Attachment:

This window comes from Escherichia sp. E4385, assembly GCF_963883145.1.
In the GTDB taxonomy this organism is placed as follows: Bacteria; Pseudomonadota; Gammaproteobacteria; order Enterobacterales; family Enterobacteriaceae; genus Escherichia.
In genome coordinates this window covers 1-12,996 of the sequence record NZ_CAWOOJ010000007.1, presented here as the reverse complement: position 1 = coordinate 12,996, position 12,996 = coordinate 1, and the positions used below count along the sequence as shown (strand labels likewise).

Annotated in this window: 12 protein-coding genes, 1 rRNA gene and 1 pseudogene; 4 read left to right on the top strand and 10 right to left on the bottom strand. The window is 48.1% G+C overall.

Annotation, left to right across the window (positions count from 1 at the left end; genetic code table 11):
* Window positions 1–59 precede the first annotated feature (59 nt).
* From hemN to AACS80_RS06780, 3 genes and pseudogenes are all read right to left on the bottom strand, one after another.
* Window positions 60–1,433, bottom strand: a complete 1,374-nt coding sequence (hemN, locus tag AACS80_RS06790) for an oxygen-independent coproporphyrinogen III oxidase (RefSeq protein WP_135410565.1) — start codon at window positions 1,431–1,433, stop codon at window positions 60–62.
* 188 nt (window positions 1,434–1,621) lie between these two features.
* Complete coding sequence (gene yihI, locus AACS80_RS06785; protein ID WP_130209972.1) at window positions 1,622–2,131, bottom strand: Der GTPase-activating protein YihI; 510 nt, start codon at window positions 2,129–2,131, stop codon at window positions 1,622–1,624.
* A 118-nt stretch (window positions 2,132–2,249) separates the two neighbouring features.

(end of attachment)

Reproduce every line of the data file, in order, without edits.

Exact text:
This window comes from Escherichia sp. E4385, assembly GCF_963883145.1.
In the GTDB taxonomy this organism is placed as follows: Bacteria; Pseudomonadota; Gammaproteobacteria; order Enterobacterales; family Enterobacteriaceae; genus Escherichia.
In genome coordinates this window covers 1-12,996 of the sequence record NZ_CAWOOJ010000007.1, presented here as the reverse complement: position 1 = coordinate 12,996, position 12,996 = coordinate 1, and the positions used below count along the sequence as shown (strand labels likewise).

Annotated in this window: 12 protein-coding genes, 1 rRNA gene and 1 pseudogene; 4 read left to right on the top strand and 10 right to left on the bottom strand. The window is 48.1% G+C overall.

Annotation, left to right across the window (positions count from 1 at the left end; genetic code table 11):
* Window positions 1–59 precede the first annotated feature (59 nt).
* From hemN to AACS80_RS06780, 3 genes and pseudogenes are all read right to left on the bottom strand, one after another.
* Window positions 60–1,433, bottom strand: a complete 1,374-nt coding sequence (hemN, locus tag AACS80_RS06790) for an oxygen-independent coproporphyrinogen III oxidase (RefSeq protein WP_135410565.1) — start codon at window positions 1,431–1,433, stop codon at window positions 60–62.
* 188 nt (window positions 1,434–1,621) lie between these two features.
* Complete coding sequence (gene yihI, locus AACS80_RS06785; protein ID WP_130209972.1) at window positions 1,622–2,131, bottom strand: Der GTPase-activating protein YihI; 510 nt, start codon at window positions 2,129–2,131, stop codon at window positions 1,622–1,624.
* A 118-nt stretch (window positions 2,132–2,249) separates the two neighbouring features.